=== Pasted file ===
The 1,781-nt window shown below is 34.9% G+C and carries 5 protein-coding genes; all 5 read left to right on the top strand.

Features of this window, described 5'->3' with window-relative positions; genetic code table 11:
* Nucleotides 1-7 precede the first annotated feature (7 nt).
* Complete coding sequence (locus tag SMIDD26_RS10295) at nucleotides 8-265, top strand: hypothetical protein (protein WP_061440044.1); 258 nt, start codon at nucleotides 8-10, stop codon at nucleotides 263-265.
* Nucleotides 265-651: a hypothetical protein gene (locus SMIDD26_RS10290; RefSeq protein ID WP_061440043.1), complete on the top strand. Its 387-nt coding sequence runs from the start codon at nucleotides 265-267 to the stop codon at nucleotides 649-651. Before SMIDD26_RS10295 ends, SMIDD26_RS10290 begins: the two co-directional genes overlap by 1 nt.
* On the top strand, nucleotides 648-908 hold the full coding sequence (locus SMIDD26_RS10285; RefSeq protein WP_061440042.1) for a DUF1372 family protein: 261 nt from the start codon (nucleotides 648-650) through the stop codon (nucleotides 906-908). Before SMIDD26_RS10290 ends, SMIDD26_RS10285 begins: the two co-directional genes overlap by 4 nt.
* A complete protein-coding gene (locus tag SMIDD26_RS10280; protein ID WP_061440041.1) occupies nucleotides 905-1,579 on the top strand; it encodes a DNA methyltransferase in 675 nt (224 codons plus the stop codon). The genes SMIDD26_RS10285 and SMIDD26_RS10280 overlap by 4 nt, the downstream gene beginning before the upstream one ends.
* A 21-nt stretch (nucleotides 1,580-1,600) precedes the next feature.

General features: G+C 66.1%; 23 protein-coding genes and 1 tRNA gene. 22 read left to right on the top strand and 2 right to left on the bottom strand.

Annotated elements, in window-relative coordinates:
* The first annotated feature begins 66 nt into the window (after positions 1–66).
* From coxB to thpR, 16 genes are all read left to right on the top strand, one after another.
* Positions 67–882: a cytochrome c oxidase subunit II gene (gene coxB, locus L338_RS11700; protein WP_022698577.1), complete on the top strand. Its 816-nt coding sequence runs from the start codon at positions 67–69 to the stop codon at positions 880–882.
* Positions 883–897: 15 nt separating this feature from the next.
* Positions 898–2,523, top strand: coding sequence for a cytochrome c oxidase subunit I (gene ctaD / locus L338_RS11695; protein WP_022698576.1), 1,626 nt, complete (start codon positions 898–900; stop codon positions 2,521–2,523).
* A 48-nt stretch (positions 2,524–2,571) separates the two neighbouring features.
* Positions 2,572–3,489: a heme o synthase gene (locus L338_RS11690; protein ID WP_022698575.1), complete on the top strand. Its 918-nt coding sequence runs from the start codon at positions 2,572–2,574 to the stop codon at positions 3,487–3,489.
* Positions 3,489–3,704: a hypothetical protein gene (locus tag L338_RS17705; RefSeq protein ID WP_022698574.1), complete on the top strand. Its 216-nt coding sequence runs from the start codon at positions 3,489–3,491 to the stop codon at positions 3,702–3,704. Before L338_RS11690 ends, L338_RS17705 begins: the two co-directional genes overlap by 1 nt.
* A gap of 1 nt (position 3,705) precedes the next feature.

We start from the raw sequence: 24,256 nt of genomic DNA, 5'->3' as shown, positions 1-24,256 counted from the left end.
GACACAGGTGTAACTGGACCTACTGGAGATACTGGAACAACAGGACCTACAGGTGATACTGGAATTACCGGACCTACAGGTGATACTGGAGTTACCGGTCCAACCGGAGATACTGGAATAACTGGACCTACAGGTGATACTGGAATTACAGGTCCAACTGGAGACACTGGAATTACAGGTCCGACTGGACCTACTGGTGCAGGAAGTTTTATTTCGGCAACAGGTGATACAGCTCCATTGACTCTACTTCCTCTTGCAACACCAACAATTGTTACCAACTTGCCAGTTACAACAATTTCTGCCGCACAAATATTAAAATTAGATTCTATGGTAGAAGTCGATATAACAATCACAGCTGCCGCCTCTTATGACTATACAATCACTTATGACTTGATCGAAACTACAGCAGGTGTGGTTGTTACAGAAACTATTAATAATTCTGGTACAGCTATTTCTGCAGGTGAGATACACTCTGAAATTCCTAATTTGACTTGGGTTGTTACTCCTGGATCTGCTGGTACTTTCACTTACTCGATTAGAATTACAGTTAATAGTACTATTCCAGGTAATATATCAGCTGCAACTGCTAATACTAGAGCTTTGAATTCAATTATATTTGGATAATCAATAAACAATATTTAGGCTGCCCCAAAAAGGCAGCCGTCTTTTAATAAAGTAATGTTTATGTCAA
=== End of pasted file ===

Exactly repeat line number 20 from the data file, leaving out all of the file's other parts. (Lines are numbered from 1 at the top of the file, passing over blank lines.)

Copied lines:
We start from the raw sequence: 24,256 nt of genomic DNA, 5'->3' as shown, positions 1-24,256 counted from the left end.